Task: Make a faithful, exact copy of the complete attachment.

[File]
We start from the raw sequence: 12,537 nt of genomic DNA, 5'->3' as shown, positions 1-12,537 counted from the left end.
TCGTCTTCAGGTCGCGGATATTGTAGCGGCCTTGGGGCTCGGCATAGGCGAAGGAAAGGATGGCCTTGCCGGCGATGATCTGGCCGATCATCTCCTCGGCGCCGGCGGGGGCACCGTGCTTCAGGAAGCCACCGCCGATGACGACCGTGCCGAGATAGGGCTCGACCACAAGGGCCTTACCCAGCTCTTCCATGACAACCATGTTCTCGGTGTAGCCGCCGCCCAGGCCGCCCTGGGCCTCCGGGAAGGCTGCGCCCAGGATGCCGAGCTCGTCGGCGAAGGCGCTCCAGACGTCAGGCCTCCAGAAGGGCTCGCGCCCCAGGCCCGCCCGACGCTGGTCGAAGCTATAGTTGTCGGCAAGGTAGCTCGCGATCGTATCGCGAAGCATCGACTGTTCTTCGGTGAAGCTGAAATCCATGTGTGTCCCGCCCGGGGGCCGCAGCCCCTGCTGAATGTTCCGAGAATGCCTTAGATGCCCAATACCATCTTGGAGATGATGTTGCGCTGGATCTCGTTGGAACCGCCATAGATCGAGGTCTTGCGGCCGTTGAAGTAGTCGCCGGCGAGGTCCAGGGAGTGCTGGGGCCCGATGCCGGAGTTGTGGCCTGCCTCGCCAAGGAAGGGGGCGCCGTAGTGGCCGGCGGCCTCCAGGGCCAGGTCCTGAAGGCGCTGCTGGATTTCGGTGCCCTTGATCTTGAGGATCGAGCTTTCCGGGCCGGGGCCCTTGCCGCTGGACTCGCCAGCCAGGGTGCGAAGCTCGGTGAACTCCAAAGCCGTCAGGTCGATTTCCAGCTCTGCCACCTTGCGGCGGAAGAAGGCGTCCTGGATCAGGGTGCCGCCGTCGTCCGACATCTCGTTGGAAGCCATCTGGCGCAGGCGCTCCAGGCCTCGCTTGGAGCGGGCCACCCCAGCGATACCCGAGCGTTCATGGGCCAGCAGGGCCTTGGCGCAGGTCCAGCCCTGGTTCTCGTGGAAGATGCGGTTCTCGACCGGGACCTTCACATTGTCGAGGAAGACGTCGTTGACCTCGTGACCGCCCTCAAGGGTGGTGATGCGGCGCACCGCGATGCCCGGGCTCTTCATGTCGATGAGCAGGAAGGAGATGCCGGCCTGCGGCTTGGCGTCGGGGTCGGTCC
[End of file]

We start from the raw sequence: 12,537 nt of genomic DNA, 5'->3' as shown, positions 1-12,537 counted from the left end.
TCGTCTTCAGGTCGCGGATATTGTAGCGGCCTTGGGGCTCGGCATAGGCGAAGGAAAGGATGGCCTTGCCGGCGATGATCTGGCCGATCATCTCCTCGGCGCCGGCGGGGGCACCGTGCTTCAGGAAGCCACCGCCGATGACGACCGTGCCGAGATAGGGCTCGACCACAAGGGCCTTACCCAGCTCTTCCATGACAACCATGTTCTCGGTGTAGCCGCCGCCCAGGCCGCCCTGGGCCTCCGGGAAGGCTGCGCCCAGGATGCCGAGCTCGTCGGCGAAGGCGCTCCAGACGTCAGGCCTCCAGAAGGGCTCGCGCCCCAGGCCCGCCCGACGCTGGTCGAAGCTATAGTTGTCGGCAAGGTAGCTCGCGATCGTATCGCGAAGCATCGACTGTTCTTCGGTGAAGCTGAAATCCATGTGTGTCCCGCCCGGGGGCCGCAGCCCCTGCTGAATGTTCCGAGAATGCCTTAGATGCCCAATACCATCTTGGAGATGATGTTGCGCTGGATCTCGTTGGAACCGCCATAGATCGAGGTCTTGCGGCCGTTGAAGTAGTCGCCGGCGAGGTCCAGGGAGTGCTGGGGCCCGATGCCGGAGTTGTGGCCTGCCTCGCCAAGGAAGGGGGCGCCGTAGTGGCCGGCGGCCTCCAGGGCCAGGTCCTGAAGGCGCTGCTGGATTTCGGTGCCCTTGATCTTGAGGATCGAGCTTTCCGGGCCGGGGCCCTTGCCGCTGGACTCGCCAGCCAGGGTGCGAAGCTCGGTGAACTCCAAAGCCGTCAGGTCGATTTCCAGCTCTGCCACCTTGCGGCGGAAGAAGGCGTCCTGGATCAGGGTGCCGCCGTCGTCCGACATCTCGTTGGAAGCCATCTGGCGCAGGCGCTCCAGGCCTCGCTTGGAGCGGGCCACCCCAGCGATACCCGAGCGTTCATGGGCCAGCAGGGCCTTGGCGCAGGTCCAGCCCTGGTTCTCGTGGAAGATGCGGTTCTCGACCGGGACCTTCACATTGTCGAGGAAGACGTCGTTGACCTCGTGACCGCCCTCAAGGGTGGTGATGCGGCGCACCGCGATGCCCGGGCTCTTCATGTCGATGAGCAGGAAGGAGATGCCGGCCTGCGGCTTGGCGTCGGGGTCGGTCC